Lightning Strike Prompts Hawaiian Airlines Diversion

On a recent Sunday, Hawaiian Airlines Flight 5, scheduled to fly from Las Vegas to Honolulu, experienced a series of unexpected events. The flight initially departed, albeit 90 minutes behind schedule for reasons unknown. However, the delays were only the start of the flight’s troubles. After reportedly being struck by lightning, the A330-200 widebody jetliner made a swift return to Las Vegas, touching down just 21 minutes after takeoff, as reported by the flight tracking website Flightaware.

Hawaiian Airlines confirmed the lightning strike incident to local Las Vegas news outlets, acknowledging that their flight had indeed been struck by lightning. The flight was carrying 289 passengers and crew members on the trans-Pacific journey.

Following the lightning strike, Flight 5 resumed its operations after undergoing mandatory aircraft inspections. During the delay, passengers were provided with meals and accommodations. Subsequently, many of them continued their travels on various other Hawaiian Airlines’ flights on the subsequent Monday and Tuesday.

The incident involving the lightning strike on Hawaiian Airlines Flight 5 occurred shortly after takeoff, a time when such events are more likely to happen. Typically, lightning strikes occur when an aircraft is flying through clouds, although it was not confirmed whether this was the case during this particular flight.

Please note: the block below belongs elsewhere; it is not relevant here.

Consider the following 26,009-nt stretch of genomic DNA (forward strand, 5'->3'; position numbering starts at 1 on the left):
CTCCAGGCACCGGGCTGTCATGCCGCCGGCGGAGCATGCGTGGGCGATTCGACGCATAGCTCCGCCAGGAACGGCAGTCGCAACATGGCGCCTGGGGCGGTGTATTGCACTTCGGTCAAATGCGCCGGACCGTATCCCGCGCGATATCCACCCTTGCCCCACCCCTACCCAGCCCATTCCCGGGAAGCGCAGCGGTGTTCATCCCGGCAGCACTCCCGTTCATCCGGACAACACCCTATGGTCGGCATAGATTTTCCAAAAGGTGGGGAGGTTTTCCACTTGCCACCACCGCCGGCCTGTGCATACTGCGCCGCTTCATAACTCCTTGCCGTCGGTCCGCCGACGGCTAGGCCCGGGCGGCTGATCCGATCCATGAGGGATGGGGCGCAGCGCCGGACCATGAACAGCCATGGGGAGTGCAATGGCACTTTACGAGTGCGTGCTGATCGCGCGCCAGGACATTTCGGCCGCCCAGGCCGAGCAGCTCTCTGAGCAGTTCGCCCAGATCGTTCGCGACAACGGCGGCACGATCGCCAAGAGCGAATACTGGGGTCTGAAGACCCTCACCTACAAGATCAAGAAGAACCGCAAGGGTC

How often do flights to Hawaii get struck by lightning? According to the National Oceanic and Atmospheric Administration (NOAA), lightning strikes on commercial passenger planes are relatively rare, averaging one or two occurrences per year. Aircraft are designed and constructed with conductive paths to safely absorb lightning strikes and channel the electrical currents. In fact, airplanes often trigger lightning strikes because their presence enhances the electric fields commonly found in thunderstorms, making it easier for electrical discharges to occur through the air.

Following a lightning strike incident, a mandatory inspection to check for damage is required, a process that can be both costly and inconvenient, as the passengers on Flight 5 and Hawaiian Airlines experienced. The NOAA notes that there have not been any commercial transport airplane crashes caused by lightning in many decades, highlighting the effectiveness of safety measures in place to handle such situations.

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